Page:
Uniting with standards
Another Tribe working with educational standards are the Navajo Indians (also known as "Diné"), a tribe in the southwestern U.S.
The Navajo have the largest number of speakers of all the American Indian tribes -- with an estimated 166,826 speakers of Navajo (out of 286,731 Navajo members), according to the U.S government.
However, like most Indian tribes, many of the speakers are older adults. Few young people are learning the Navajo language. One recent study found that 53 percent of Navajo families speak only English at home.
AnCita Benally works for the Department of Diné Education, an office known as DoDE. It was part of a large project to establish standards for Navajo education. Benally says the DoDE used those rules to develop assessment tests for Navajo schools.
She warns that improving the standards for language teaching in schools is not enough. While many adult tribal members continue to speak Navajo, many younger members do not have that ability.
"The situation is becoming such that they....will be depending on the school to teach their home language. But we're telling them it really belongs in the home and is much easier to teach them at home," Benally said. The real step, she says, to increasing young speakers is to convince parents and grandparents that it is important to be speaking Navajo with their children or grandchildren.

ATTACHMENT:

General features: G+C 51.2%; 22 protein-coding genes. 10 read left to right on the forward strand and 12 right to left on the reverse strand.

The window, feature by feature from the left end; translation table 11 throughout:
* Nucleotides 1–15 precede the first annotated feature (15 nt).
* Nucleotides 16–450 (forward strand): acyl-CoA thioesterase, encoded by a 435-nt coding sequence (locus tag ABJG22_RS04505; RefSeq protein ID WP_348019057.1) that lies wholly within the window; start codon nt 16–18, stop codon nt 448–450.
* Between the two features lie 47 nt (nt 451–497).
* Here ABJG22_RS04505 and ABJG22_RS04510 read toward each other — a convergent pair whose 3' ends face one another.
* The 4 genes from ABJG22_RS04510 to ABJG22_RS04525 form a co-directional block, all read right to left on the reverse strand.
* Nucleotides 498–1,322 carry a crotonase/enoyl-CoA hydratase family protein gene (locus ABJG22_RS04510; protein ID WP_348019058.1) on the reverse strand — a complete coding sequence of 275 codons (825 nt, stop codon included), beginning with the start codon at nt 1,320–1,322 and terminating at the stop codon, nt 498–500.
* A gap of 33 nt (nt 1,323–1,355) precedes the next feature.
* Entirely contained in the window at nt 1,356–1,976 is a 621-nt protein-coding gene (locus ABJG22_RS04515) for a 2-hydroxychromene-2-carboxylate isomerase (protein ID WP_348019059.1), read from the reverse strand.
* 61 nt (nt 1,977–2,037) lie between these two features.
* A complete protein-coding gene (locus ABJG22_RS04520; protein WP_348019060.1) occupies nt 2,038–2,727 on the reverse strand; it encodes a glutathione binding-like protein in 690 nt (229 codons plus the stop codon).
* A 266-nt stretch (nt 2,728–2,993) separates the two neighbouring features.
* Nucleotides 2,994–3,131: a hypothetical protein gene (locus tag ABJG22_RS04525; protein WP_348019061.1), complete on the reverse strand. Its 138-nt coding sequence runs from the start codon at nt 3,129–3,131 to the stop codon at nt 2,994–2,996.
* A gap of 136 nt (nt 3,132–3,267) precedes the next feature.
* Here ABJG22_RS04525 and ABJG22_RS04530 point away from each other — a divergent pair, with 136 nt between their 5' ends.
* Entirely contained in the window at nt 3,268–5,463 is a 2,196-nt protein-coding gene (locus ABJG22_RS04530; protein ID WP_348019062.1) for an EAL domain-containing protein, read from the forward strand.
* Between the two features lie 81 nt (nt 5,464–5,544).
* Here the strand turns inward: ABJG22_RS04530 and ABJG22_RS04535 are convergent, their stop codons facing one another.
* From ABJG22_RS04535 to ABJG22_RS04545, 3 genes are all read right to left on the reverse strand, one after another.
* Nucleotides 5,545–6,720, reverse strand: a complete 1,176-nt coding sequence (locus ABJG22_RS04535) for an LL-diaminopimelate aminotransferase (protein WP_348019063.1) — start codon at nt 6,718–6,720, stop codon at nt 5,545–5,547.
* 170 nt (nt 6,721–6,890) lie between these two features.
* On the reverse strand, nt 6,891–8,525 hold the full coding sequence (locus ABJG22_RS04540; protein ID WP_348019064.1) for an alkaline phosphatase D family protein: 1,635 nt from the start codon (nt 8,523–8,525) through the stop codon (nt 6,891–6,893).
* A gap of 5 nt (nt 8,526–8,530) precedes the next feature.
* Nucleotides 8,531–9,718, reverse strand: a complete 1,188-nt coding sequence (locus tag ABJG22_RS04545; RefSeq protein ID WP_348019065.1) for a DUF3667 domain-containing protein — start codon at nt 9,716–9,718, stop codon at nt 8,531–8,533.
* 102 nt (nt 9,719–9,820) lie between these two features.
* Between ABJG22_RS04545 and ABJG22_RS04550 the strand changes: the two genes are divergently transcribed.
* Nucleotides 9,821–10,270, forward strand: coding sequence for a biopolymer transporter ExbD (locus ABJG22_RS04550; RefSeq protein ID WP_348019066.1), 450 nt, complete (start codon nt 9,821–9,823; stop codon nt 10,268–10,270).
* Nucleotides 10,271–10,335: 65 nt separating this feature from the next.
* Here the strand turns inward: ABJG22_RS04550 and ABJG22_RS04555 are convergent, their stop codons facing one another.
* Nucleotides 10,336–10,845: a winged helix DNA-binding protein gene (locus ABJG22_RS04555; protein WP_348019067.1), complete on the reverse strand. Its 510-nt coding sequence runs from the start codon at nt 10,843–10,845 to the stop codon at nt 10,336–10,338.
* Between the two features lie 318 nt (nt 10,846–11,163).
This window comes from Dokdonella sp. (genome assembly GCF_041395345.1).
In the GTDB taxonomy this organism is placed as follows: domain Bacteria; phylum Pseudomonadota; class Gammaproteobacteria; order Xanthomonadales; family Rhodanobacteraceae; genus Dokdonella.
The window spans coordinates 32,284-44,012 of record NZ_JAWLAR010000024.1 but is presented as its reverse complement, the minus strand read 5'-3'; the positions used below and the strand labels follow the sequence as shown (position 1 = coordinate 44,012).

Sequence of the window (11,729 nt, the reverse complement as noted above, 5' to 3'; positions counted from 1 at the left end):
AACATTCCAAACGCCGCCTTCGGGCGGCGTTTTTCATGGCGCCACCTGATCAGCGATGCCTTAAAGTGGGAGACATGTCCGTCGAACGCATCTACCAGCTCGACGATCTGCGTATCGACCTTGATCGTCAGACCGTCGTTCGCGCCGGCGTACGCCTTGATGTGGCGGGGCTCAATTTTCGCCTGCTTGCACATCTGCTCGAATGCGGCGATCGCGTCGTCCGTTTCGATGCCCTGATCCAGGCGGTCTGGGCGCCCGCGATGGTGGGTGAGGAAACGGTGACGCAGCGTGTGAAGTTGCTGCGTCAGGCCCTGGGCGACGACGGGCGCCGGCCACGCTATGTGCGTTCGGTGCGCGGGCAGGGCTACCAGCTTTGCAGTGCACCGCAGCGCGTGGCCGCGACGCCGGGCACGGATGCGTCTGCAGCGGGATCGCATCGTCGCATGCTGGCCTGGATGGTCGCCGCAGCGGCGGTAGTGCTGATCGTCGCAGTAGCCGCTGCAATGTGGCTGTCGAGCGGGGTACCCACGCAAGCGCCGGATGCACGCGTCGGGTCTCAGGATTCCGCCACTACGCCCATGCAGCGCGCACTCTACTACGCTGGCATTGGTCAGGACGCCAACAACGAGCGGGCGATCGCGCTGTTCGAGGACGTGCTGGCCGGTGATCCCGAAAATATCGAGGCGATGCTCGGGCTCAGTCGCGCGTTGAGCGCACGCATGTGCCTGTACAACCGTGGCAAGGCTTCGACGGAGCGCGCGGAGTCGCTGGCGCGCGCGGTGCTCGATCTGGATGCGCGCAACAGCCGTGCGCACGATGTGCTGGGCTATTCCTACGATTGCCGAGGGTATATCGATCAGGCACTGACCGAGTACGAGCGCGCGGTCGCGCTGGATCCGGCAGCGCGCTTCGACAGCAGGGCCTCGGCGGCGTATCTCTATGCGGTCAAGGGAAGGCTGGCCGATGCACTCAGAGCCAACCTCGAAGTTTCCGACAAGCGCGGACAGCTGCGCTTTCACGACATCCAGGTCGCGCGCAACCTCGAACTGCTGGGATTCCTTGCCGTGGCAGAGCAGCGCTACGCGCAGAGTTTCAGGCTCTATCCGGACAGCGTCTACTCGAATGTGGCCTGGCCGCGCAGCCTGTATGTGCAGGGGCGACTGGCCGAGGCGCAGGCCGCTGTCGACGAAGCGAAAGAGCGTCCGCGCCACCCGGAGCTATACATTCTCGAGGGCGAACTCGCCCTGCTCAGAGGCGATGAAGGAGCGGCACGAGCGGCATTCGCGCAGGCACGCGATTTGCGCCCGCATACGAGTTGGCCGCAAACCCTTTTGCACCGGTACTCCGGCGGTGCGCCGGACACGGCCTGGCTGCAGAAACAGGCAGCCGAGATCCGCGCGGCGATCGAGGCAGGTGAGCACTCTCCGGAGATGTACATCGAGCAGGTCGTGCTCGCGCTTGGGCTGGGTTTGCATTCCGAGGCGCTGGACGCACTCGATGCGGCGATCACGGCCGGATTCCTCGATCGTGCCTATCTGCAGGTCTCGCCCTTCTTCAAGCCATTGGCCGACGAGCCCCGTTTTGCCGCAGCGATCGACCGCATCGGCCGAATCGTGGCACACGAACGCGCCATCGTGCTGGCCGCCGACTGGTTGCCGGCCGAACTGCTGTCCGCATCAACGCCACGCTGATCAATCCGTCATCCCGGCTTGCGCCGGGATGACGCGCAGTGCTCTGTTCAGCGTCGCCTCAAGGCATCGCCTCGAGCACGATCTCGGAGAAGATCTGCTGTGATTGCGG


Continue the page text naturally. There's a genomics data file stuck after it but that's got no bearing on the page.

"Their language is in danger and it's up to them to keep it from disappearing," Benally says.
I'm Phil Dierking.
And I'm Jill Robbins
Phil Dierking wrote this story for VOA Learning English. George Grow was the editor.
We want to hear from you. Write to us in the Comments Section or on 51VOA.COM.
Words in This Story
access - n. a way of getting near, at, or to something or someone
alphabet - n. the letters of a language arranged in their usual order
app - n. a computer program that performs a special function
fluent - adj. able to speak a language easily and very well
assimilate - v. to fully become part of a different society, country, etc.
integration - n. the act or condition of combining (two or more things) to form or create something
assessment - n. the act of making a judgment about something
boarding (school) - adj. a type of school where students can live during the school term
curriculum - n. the courses that are taught by a school, college, etc.
episode - n. an event or a short period of time that is important or unusual
podcast - n. a program (such as a music or news program) that is like a radio or television show but that is downloaded over the Internet
convince - v. to cause (someone) to agree to do something
grammar - n. the set of rules that explain how words are used in a language